How to Make Decisions

magic8ballEeny-meeny-miny-moe, using a pendulum, consulting a psychic, or a personal favorite, waiting until there weren’t any other options remaining. All of these are perfectly valid ways to help you make a decision or a choice. None of them are based on any science or valid, reasonable adult behaviors.

For anyone who has ever had lunch with me you were acutely aware of the fact that selecting an entree could be as painful for me as Sophie’s Choice. I never understood why it was so difficult for me to make decisions – it just always has been. For as long as I can remember I have done my best to wait until I was all out of options in order to make a choice. Decision by default. That was how I ran my life.

In my line of work, this is not healthy behavior. I had always known it was unhealthy but until I began working with other people on their issues surrounding choice and decisions, I wasn’t anywhere near ready to begin looking at my own issue. I did several exercises and I consulted other experts in my field. I still wasn’t getting anywhere with my issue. It wasn’t until I spent some time in quiet meditation that the answer came to me.

Making decisions makes me feel, regardless of what I choose, that I am ultimately missing out on something. Deprivation was the theme; I felt I was going to be deprived of something by choosing something else. It was easier for me to take something when there were no other options remaining because then I wasn’t missing out on anything. In retrospect, I understand these are really flawed beliefs that are managing my thinking. Ultimately I was missing out on a lot.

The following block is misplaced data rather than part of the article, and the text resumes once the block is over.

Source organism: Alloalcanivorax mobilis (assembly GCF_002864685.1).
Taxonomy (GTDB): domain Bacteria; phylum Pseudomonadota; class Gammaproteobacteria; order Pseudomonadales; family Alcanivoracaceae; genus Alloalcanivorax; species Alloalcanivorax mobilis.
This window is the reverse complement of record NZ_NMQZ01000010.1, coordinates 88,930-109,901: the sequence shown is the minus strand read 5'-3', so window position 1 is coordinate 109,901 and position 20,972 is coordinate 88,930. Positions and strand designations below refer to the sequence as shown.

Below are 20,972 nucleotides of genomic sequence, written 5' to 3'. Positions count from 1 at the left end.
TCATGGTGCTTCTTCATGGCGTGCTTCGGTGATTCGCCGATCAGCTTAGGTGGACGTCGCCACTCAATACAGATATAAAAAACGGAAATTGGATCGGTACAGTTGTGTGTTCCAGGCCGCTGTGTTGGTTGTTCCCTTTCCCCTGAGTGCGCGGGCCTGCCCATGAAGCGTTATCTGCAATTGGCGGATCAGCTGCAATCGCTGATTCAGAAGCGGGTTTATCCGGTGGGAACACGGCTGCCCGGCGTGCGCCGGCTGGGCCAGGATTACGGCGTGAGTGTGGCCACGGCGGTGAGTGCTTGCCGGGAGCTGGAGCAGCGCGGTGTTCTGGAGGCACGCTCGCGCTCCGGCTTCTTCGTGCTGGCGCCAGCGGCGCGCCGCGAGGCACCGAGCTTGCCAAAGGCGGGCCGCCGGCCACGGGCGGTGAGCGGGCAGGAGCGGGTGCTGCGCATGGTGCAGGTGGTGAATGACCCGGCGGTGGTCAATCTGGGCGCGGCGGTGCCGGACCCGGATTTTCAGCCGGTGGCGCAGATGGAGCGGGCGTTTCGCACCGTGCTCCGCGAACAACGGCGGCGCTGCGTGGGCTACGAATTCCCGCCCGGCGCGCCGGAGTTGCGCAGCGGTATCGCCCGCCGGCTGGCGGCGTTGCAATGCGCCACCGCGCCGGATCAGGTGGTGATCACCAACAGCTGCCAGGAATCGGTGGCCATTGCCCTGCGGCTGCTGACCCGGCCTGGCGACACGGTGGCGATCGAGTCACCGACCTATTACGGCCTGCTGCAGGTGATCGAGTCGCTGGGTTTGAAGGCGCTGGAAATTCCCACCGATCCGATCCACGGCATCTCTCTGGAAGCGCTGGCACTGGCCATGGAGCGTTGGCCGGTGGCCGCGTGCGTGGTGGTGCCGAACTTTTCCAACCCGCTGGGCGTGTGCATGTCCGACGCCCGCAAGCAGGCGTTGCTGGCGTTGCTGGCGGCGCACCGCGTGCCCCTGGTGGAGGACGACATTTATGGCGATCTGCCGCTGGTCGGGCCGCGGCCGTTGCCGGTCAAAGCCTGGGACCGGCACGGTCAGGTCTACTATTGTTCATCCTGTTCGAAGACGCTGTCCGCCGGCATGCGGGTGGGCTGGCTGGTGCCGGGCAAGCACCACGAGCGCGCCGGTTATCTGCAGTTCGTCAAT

Over the years I have found the best way to actually make a decision comes in the next five simple tips:

1. Commit to thinking — This means you need to spend time thinking about thinking about what it is you’re trying to decide. Set aside specific time and that is all you focus on. This brings your rational brain into action.

2. Separate your emotions — Our conscious thoughts are only a minute fraction of what’s going on in our brains at any given time. Your brain is taking in thousands of bits of
information every second from monitoring your blood pressure and heart rate to how the
air temperature feels against your exposed skin. All this information creates a feeling
within you, and this feeling translates as your emotions. Make sure you’re in a good place
emotionally to be making a decision.

3. Don’t think under pressure — Pressure, whether external or internal, can create a false sense of crisis. Rarely are we truly in crisis. With adrenaline pumping and the pressure on, we start bringing emotions back into the mix. Take a breath and walk away if you can. Most times you can come back to make a decision.

4. Challenge your beliefs — I can’t tell you how many times in the corporate environment
I heard these words: “But we’ve always done it this way.” Just because something has
always been done a certain way doesn’t mean that’s the right way to continue doing it.
Circumstances change, people change, beliefs change and shouldn’t your decision-making evolve as well?

5. Let it go — Take a walk, read a book, take a nap or simply get your head out of the game. I know this sounds contrary to what I was discussing earlier. However, I am not suggesting you do this until there are no options left. Often, moments of insight arrive when your attention is taken off of the decision you’re trying to make.

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